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Respiratory Research

, 7:116

First Online: 06 September 2006Received: 28 April 2006Accepted: 06 September 2006


BackgroundAcute exacerbations of COPD are a major cause of morbidity, mortality and hospitalisation. Respiratory viruses are associated with the majority of exacerbations but a causal relationship has not been demonstrated and the mechanisms of virus-induced exacerbations are poorly understood. Development of a human experimental model would provide evidence of causation and would greatly facilitate understanding mechanisms, but no such model exists.

MethodsWe aimed to evaluate the feasibility of developing an experimental model of rhinovirus induced COPD exacerbations and to assess safety of rhinovirus infection in COPD patients. We carried out a pilot virus dose escalating study to assess the minimum dose of rhinovirus 16 required to induce experimental rhinovirus infection in subjects with COPD GOLD stage II. Outcomes were assessed by monitoring of upper and lower respiratory tract symptoms, lung function, and virus replication and inflammatory responses in nasal lavage.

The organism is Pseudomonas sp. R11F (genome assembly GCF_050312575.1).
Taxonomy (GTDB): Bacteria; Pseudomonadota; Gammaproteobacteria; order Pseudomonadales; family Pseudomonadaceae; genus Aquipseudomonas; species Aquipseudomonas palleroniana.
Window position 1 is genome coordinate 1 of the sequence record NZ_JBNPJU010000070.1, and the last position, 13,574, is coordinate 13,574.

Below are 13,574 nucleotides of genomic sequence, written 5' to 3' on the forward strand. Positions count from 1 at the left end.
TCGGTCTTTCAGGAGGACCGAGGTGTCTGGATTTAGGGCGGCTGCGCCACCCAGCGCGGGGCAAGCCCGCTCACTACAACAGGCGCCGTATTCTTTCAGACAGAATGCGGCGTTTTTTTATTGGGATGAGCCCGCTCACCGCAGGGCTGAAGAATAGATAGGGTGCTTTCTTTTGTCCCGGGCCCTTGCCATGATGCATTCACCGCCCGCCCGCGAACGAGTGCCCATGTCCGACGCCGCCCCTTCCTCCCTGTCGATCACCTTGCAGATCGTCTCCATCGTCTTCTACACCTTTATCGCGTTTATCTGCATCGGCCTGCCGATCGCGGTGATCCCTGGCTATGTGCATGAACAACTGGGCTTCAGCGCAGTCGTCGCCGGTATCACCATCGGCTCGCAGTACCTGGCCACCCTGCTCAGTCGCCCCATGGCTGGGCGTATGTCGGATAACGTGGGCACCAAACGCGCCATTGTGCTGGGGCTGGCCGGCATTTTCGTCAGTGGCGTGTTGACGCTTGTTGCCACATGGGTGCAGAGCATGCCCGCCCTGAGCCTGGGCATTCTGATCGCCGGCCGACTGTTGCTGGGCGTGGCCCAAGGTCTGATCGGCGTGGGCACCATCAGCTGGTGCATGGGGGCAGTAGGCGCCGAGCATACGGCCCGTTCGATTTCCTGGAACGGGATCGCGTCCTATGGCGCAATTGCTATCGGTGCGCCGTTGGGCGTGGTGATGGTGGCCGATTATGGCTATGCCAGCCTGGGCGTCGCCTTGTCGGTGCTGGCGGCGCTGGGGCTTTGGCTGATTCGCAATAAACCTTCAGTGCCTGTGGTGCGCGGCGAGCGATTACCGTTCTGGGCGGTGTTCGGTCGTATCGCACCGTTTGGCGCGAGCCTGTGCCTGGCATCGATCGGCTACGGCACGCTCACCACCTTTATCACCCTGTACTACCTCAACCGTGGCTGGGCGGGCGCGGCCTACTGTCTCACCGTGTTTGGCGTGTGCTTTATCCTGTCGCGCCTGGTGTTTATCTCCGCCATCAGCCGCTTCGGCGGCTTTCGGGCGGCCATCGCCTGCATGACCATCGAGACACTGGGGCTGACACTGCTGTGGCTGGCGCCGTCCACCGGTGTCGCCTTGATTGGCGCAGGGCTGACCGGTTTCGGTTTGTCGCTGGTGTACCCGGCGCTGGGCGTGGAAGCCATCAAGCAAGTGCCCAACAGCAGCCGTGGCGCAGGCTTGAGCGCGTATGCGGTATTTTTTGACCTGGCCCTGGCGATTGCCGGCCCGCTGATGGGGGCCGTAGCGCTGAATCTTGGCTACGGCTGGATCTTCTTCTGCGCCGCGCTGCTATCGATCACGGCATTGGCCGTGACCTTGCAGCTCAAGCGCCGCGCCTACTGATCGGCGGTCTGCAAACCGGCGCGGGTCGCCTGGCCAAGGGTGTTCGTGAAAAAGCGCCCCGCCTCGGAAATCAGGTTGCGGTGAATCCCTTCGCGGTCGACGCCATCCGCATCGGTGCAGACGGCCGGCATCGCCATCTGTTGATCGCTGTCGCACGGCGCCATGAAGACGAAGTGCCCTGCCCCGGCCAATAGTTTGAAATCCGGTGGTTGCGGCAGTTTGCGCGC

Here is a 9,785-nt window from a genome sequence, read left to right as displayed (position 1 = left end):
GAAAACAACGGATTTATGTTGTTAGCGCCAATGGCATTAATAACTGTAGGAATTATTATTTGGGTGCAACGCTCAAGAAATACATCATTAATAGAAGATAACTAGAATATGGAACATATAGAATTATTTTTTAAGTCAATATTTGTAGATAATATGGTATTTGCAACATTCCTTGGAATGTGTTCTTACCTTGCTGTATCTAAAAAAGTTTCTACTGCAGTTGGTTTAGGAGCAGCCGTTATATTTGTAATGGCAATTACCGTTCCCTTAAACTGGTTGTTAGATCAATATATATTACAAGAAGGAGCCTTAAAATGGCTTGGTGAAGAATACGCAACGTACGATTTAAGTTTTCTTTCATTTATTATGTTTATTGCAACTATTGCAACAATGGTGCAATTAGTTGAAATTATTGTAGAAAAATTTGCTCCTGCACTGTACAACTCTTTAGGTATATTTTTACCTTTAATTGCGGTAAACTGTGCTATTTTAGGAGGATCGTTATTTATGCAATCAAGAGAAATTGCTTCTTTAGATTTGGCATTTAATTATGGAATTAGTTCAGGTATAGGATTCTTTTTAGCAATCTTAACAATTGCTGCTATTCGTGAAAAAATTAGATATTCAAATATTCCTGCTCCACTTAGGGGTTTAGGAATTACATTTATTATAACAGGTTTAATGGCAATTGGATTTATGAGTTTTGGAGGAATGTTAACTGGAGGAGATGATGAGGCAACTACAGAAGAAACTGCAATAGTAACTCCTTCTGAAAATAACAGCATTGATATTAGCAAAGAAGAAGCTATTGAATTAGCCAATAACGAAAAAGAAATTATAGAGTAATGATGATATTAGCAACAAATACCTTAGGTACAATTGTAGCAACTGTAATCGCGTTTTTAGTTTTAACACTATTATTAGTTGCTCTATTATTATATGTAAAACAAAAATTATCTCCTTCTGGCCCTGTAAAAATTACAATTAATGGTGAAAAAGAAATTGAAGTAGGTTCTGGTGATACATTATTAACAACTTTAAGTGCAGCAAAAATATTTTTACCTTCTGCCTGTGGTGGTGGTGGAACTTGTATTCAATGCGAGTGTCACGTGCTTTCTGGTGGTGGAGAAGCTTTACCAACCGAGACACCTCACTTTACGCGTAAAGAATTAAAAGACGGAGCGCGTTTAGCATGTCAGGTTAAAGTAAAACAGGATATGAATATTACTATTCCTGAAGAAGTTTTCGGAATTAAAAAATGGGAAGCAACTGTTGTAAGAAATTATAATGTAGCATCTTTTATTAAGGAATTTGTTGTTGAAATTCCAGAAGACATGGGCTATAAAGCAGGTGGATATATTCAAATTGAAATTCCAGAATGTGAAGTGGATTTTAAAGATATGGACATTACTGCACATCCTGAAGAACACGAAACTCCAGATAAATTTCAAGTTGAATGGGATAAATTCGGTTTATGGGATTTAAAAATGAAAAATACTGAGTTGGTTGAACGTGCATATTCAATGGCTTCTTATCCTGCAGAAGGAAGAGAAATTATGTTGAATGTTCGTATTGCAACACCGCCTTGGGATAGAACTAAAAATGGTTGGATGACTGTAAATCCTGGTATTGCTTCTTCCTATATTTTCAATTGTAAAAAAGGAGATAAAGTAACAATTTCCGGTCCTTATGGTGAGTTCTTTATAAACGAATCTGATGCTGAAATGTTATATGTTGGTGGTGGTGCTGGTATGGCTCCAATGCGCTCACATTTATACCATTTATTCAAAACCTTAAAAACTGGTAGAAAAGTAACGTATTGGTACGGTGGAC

ResultsAll 4 subjects developed symptomatic colds with the lowest dose of virus tested, associated with evidence of viral replication and increased pro-inflammatory cytokines in nasal lavage. These were accompanied by significant increases in lower respiratory tract symptoms and reductions in PEF and FEV1. There were no severe exacerbations or other adverse events.

ConclusionLow dose experimental rhinovirus infection in patients with COPD induces symptoms and lung function changes typical of an acute exacerbation of COPD, appears safe, and provides preliminary evidence of causation.

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Autor: Patrick Mallia - Simon D Message - Tatiana Kebadze - Hayley L Parker - Onn M Kon - Sebastian L Johnston


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